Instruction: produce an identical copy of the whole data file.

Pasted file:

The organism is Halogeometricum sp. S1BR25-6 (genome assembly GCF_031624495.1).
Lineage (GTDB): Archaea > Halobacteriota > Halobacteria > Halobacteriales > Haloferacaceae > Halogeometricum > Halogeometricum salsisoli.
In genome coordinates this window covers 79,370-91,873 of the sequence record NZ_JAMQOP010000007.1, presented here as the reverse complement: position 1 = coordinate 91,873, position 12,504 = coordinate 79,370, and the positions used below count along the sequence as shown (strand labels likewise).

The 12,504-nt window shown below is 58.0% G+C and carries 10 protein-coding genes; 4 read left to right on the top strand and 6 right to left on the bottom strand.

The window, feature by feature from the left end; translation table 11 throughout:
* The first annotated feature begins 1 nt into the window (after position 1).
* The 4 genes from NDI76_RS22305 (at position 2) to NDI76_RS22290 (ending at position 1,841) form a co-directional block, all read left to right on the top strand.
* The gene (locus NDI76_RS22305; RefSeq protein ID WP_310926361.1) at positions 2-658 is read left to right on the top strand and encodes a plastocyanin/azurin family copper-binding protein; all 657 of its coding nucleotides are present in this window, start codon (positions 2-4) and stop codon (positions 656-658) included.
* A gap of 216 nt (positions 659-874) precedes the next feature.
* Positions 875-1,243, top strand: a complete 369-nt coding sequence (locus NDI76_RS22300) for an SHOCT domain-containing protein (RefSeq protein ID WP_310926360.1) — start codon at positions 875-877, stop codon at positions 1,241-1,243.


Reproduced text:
The organism is Halogeometricum sp. S1BR25-6 (genome assembly GCF_031624495.1).
Lineage (GTDB): Archaea > Halobacteriota > Halobacteria > Halobacteriales > Haloferacaceae > Halogeometricum > Halogeometricum salsisoli.
In genome coordinates this window covers 79,370-91,873 of the sequence record NZ_JAMQOP010000007.1, presented here as the reverse complement: position 1 = coordinate 91,873, position 12,504 = coordinate 79,370, and the positions used below count along the sequence as shown (strand labels likewise).

The 12,504-nt window shown below is 58.0% G+C and carries 10 protein-coding genes; 4 read left to right on the top strand and 6 right to left on the bottom strand.

The window, feature by feature from the left end; translation table 11 throughout:
* The first annotated feature begins 1 nt into the window (after position 1).
* The 4 genes from NDI76_RS22305 (at position 2) to NDI76_RS22290 (ending at position 1,841) form a co-directional block, all read left to right on the top strand.
* The gene (locus NDI76_RS22305; RefSeq protein ID WP_310926361.1) at positions 2-658 is read left to right on the top strand and encodes a plastocyanin/azurin family copper-binding protein; all 657 of its coding nucleotides are present in this window, start codon (positions 2-4) and stop codon (positions 656-658) included.
* A gap of 216 nt (positions 659-874) precedes the next feature.
* Positions 875-1,243, top strand: a complete 369-nt coding sequence (locus NDI76_RS22300) for an SHOCT domain-containing protein (RefSeq protein ID WP_310926360.1) — start codon at positions 875-877, stop codon at positions 1,241-1,243.